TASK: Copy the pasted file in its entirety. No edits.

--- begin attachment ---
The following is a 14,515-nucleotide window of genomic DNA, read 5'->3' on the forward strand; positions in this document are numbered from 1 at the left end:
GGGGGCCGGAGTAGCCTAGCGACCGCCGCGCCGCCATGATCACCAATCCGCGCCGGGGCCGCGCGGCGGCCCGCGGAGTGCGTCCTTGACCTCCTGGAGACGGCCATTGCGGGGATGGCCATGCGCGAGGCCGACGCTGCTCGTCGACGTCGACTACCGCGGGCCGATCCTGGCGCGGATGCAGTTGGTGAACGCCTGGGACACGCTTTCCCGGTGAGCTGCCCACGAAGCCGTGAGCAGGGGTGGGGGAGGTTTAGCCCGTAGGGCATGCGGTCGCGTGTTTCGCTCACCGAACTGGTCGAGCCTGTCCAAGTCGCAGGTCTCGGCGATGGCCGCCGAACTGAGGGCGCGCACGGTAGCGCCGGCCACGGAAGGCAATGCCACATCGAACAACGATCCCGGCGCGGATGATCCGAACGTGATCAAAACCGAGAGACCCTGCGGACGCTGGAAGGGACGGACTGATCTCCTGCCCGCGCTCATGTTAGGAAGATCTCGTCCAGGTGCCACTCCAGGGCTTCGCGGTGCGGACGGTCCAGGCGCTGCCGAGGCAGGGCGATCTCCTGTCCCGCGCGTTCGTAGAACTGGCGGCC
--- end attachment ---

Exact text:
The following is a 14,515-nucleotide window of genomic DNA, read 5'->3' on the forward strand; positions in this document are numbered from 1 at the left end:
GGGGGCCGGAGTAGCCTAGCGACCGCCGCGCCGCCATGATCACCAATCCGCGCCGGGGCCGCGCGGCGGCCCGCGGAGTGCGTCCTTGACCTCCTGGAGACGGCCATTGCGGGGATGGCCATGCGCGAGGCCGACGCTGCTCGTCGACGTCGACTACCGCGGGCCGATCCTGGCGCGGATGCAGTTGGTGAACGCCTGGGACACGCTTTCCCGGTGAGCTGCCCACGAAGCCGTGAGCAGGGGTGGGGGAGGTTTAGCCCGTAGGGCATGCGGTCGCGTGTTTCGCTCACCGAACTGGTCGAGCCTGTCCAAGTCGCAGGTCTCGGCGATGGCCGCCGAACTGAGGGCGCGCACGGTAGCGCCGGCCACGGAAGGCAATGCCACATCGAACAACGATCCCGGCGCGGATGATCCGAACGTGATCAAAACCGAGAGACCCTGCGGACGCTGGAAGGGACGGACTGATCTCCTGCCCGCGCTCATGTTAGGAAGATCTCGTCCAGGTGCCACTCCAGGGCTTCGCGGTGCGGACGGTCCAGGCGCTGCCGAGGCAGGGCGATCTCCTGTCCCGCGCGTTCGTAGAACTGGCGGCC